Life is not what it seems.
Do you occasionally have that strange feeling known as deja vu? Do you sometimes feel that you know what is going to happen next? Do you ever have a strong feeling that actions you are about to take are the right (or wrong) thing to do?
All these perceptions may be everyday clues to your immortality. this book proposes a simply amazing theory, based upon solid scientific evidence: a theory that states that personal death is a scientific impossibility.
Using the latest findings of neurology, quantum physics and consciousness studies, Anthony Peake suggests that we never die. After reading this book you will understand the reason for your life and how you can make it better next time.
It's a rare thing for me to rave about a book. I love to read and consequently, I read a lot of books and am often disappointed. Not so with "Is There Life after Death" by Anthony Peake. In fact, this was a book that I couldn't and didn't want to put down and yet had to just to think about its content. It's well researched, well written and frankly well published in the sense that it's a quality book too for the price. Peake has a slightly humorous writing style yet delivers on content and punch.
So what is the book about? Well, it's really not about life after death and to some extent the title seems an odd choice. Peake lucidly explores quantum physics, medicine, psychology, certain aspects of occult thinking, gnosis, history and more besides, too progressively and comprehensively builds a picture that supports his thesis. It's a book that needed writing because, as I have noted many times, many disciplines are coming together to point to some startling conclusions about reality and Peake manages to communicate the complex with simplicity.
One of the most interesting parts of the book deals with ‘deja vu’ and also with foretelling the future. This is skillfully inter weaved with findings on epilepsy, what happens in the brain when we die, near-death experiences and more besides to set up Peake’s theorem. By starting with quantum physics, he is able to show convincingly scientific, medical and psychological support for his views which are neatly and simply summarized in the penultimate chapter of the book.
He deftly explains the nature of reality and time as constructs of the brain. He uses the idea of the Higher Self or Daemon as a sort of eternal life partner that co-habits our brain and has a totally different perception of what is really ‘out there’. In essence, he argues that our brain ‘dumbs’ down actuality so that we can create a holographic reality that we can deal with and continue to create that reality through our life. He calls it a ‘Bohemian IMAX’ going on in our head and nothing, not one detail off that life is forgotten ” it’s all there, stored in the brain in a sort of hologram but not usually accessible. Until, that is, we die”..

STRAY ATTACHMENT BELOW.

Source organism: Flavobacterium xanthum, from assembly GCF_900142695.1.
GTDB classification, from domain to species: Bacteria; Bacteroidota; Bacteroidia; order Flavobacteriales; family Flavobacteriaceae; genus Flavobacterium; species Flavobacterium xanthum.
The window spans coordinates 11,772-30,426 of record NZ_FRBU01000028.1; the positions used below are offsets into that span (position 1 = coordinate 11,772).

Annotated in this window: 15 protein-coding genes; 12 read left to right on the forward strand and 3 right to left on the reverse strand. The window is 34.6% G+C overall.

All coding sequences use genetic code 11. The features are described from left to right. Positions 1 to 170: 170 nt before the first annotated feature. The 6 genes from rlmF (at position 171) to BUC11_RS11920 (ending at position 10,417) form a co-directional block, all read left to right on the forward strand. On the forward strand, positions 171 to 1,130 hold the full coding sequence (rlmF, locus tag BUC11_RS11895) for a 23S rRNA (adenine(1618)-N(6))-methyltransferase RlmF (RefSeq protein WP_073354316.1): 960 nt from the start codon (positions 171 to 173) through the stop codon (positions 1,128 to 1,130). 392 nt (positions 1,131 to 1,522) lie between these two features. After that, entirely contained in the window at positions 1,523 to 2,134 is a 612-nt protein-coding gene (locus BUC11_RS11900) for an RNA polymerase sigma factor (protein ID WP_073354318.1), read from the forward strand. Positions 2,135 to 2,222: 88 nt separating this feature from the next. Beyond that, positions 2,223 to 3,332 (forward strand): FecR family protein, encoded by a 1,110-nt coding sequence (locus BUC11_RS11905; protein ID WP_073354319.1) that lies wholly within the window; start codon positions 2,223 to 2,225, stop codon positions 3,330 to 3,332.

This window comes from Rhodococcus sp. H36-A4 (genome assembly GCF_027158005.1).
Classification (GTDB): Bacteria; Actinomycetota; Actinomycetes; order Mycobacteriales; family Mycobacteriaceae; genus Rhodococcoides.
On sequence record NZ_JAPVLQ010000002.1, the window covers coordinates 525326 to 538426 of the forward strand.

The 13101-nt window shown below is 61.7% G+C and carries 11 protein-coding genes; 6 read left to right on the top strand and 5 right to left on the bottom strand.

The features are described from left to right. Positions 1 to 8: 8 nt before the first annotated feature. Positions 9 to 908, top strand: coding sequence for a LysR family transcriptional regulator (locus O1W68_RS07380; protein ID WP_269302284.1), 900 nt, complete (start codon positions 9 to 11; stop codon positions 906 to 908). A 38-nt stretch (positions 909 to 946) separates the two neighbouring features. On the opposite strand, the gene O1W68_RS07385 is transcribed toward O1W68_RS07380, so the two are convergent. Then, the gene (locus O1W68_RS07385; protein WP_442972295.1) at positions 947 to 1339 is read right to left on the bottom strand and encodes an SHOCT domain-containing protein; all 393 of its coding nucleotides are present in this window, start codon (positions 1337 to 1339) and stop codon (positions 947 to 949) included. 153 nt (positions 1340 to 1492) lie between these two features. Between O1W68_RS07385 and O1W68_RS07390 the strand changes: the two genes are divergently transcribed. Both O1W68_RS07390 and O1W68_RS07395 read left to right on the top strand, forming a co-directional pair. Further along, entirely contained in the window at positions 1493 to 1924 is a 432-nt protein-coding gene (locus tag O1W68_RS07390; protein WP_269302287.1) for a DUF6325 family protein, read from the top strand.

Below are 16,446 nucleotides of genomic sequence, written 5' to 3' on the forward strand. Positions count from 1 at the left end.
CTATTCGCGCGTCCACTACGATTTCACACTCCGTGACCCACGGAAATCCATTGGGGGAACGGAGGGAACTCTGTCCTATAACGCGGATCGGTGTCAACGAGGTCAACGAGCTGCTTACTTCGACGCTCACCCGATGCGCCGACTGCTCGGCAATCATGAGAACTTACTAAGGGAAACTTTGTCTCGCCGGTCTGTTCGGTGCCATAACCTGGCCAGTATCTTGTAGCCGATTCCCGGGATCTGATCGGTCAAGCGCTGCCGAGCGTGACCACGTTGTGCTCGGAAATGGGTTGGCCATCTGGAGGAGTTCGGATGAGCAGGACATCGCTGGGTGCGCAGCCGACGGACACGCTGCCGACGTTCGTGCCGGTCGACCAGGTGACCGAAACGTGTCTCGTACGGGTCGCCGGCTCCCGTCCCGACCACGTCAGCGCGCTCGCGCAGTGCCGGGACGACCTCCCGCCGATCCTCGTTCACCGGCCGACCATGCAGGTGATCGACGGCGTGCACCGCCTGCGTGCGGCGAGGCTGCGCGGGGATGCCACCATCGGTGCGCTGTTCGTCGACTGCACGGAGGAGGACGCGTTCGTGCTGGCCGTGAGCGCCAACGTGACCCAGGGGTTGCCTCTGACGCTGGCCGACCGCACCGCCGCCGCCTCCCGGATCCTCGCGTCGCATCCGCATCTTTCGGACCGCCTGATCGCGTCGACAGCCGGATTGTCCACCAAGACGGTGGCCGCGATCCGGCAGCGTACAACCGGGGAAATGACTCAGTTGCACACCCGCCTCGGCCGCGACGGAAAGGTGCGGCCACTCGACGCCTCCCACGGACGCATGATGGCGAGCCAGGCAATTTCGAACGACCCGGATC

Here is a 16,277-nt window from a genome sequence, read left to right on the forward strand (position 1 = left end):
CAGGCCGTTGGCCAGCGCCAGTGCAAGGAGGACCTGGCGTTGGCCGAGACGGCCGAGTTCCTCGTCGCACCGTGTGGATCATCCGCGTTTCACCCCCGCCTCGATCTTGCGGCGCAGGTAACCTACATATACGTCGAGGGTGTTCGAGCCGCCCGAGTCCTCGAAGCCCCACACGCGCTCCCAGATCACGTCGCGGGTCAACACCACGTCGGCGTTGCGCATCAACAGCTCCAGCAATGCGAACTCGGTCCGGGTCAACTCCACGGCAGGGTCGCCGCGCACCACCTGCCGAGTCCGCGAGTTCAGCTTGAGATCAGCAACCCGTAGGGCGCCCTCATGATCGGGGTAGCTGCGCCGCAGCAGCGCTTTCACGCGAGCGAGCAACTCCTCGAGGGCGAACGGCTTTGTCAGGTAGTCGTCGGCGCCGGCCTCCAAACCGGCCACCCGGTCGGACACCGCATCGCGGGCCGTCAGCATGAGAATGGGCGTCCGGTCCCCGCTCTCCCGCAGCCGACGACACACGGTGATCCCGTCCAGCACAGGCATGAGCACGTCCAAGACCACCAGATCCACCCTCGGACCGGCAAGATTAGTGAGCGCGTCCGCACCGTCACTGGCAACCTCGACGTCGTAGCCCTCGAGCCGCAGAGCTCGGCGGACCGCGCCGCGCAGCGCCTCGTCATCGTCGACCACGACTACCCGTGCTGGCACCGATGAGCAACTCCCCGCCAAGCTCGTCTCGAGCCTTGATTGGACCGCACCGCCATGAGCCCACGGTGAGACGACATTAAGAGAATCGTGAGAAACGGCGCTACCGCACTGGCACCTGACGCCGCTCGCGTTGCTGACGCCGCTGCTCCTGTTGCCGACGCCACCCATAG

It’s unfortunate because I really want to talk about what happens when we die in Peake’s theory but to do so would be the ultimate spoiler for the reader of this book. Needless to say, his theory is startling and yet believable. If you have seen the movie “Vanilla Sky” then there are some similarities and indeed, Peake uses that movie as an example in the book. In essence, on death, we fall out of time and thus we are eternal. Our Daemon sees everything for what it is and might try to guide us through our life choices indirectly or directly. In supporting these ideas, Peake draws upon research in all areas of science but finds much evidence in the arena of epilepsy to provide a glimpse into a different kind of reality.
The book made me think. I had to stop reading and assimilate and think periodically. In those moments of profound thought, personal examples assailed me and provided a sense that this is close to the ultimate truth.
How Peake managed to write this book is a marvel in of itself. It is so densely packed with information and so well written that it must have been a nightmare to organize and structure to make the sense that it does. Yet, it is written in a style that makes one smile from time to time and that anyone could comprehend.
None the less, the book does leave some issues unanswered in my view. What about the idea of reincarnation and past life memory? Where would this fit in Peake’s theory? And, more sinister, if Peake is right, why wouldn’t we just commit suicide if life isn’t going right? Where do new people come from and what is the chance I won’t be born at all? In fact, the more you think (and think you will), the more questions arise. And that to me is the proof that this is a great book and it deserves to be very successful.